6. #6
    Join Date
    Apr 2009
    Location
    Manchester, Vermont
    Posts
    298

    Cool Re: 2/4 TYPE STO WIRE

    Great job on cover the use portable cords, H.G. I like how you get right
    to the point. And as always thanks for joining in. Robert


  7. #7
    Join Date
    Jul 2008
    Location
    Snowbird (this means I'm retired and migrate between locations), FL/MI
    Posts
    4,086

    Default Re: 2/4 TYPE STO WIRE

    Thanks Robert, I try.

    I just hope Sidney Alsted finds it helpful. Without feed-back I'm not sure if his question(s) were answered, he finds/found it helpful; and if not, if he knows he is welcome to follow-up. I've been told my directness & writing style can be perceived as harsh, , but it isn't intended (usually) .


  8. #8
    Join Date
    Jul 2010
    Location
    NC
    Posts
    122

    Default Re: 2/4 TYPE STO WIRE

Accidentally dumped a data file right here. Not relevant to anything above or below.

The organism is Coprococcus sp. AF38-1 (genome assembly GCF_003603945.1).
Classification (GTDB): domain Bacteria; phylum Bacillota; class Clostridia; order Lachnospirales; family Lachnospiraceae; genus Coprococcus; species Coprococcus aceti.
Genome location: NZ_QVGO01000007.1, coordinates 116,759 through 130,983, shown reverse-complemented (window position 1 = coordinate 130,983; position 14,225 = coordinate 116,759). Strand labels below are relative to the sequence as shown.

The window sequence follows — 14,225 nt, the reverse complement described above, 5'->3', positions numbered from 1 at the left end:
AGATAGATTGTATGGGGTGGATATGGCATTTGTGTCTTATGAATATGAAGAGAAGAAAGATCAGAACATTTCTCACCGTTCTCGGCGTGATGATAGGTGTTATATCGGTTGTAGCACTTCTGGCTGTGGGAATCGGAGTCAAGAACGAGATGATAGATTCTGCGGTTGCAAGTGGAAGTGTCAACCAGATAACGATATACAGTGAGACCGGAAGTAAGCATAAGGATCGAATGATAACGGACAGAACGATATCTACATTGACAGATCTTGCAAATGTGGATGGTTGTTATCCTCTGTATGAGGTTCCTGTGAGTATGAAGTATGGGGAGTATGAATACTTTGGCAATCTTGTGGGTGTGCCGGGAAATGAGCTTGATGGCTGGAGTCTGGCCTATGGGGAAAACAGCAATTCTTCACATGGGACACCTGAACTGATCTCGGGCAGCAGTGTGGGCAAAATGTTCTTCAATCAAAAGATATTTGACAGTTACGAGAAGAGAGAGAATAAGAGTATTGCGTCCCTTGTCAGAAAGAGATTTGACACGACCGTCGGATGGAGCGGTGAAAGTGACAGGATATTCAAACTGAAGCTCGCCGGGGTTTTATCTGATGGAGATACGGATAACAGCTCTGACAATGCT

Thank you Mr Watson. I just returned from a long day on the inspection trail. Nothing unusual today, but I was wondering if the cord you stated was at one time suitable for feeding a sub panel?

    Sid


  9. #9
    Join Date
    Jul 2008
    Location
    Snowbird (this means I'm retired and migrate between locations), FL/MI
    Posts
    4,086

    Default Re: 2/4 TYPE STO WIRE

    I don't recall ST or STO(il resistant) Cord as ever having been an approved use or method for such a (residential, dwelling, not elevator-or lift-related) permanent (non-temporary) feeder, no.

    *p.s. not certain ever approved even for that (lift or elevator, residential feeder) possiblity.

    Last edited by H.G. Watson, Sr.; 07-23-2010 at 07:17 PM. Reason: added italic content as an afterthought & p.s.

  10. #10
    Join Date
    Dec 2007
    Location
    Chico,Ca
    Posts
    423

    Default Re: 2/4 TYPE STO WIRE

    In addition to the cord issue & the funky method of connecting the neutral that others have brought up, that is a 1970's I-T-E Imperial Corp. panel full of Bryant BR frame breakers, I see only the GFCI circuit breaker being a I-T-E....


  11. #11
    Join Date
    Jul 2010